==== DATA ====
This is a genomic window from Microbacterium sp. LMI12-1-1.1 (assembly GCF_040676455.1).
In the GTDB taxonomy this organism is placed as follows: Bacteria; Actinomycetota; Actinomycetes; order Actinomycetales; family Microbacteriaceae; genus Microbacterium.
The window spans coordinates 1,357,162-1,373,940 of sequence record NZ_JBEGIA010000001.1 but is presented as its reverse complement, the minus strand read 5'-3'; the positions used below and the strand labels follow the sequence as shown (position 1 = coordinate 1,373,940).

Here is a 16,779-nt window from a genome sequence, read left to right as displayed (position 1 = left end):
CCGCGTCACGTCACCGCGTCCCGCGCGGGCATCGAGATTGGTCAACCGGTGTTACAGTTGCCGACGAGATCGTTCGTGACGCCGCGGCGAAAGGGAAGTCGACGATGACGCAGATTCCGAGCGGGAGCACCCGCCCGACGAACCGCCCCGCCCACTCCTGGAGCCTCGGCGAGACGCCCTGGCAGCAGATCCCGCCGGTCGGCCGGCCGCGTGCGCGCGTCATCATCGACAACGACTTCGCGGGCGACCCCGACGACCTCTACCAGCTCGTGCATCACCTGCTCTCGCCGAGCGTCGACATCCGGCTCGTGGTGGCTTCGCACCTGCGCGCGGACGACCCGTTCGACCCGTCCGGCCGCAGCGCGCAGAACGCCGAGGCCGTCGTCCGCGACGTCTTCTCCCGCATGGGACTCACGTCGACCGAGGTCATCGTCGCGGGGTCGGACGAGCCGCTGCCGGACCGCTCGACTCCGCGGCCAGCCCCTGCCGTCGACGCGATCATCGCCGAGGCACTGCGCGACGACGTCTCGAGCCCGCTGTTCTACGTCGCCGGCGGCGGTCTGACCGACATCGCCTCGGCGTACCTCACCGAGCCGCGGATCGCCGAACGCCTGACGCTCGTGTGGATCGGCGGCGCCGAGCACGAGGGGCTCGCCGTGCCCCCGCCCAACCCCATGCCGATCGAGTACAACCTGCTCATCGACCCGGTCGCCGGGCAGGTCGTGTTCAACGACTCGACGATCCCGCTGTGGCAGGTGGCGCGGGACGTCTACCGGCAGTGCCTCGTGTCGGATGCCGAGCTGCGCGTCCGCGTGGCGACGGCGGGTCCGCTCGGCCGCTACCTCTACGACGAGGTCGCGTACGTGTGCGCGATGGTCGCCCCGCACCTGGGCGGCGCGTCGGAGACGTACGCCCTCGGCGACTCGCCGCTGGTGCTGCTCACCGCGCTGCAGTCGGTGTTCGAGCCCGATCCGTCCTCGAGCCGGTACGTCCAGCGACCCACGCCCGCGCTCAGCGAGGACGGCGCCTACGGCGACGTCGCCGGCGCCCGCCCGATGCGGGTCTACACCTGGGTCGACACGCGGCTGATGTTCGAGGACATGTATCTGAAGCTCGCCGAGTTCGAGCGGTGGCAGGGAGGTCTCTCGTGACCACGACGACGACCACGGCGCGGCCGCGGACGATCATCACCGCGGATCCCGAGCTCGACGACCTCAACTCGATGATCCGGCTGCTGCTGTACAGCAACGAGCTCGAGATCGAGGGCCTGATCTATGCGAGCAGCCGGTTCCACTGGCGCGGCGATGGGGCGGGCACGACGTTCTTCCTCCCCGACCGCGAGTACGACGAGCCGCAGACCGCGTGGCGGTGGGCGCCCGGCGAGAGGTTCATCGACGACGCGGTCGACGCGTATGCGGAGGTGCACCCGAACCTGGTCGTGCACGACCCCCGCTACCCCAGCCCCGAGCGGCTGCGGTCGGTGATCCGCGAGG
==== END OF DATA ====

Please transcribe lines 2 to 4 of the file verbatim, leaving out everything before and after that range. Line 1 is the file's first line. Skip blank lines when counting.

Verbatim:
In the GTDB taxonomy this organism is placed as follows: Bacteria; Actinomycetota; Actinomycetes; order Actinomycetales; family Microbacteriaceae; genus Microbacterium.
The window spans coordinates 1,357,162-1,373,940 of sequence record NZ_JBEGIA010000001.1 but is presented as its reverse complement, the minus strand read 5'-3'; the positions used below and the strand labels follow the sequence as shown (position 1 = coordinate 1,373,940).

Here is a 16,779-nt window from a genome sequence, read left to right as displayed (position 1 = left end):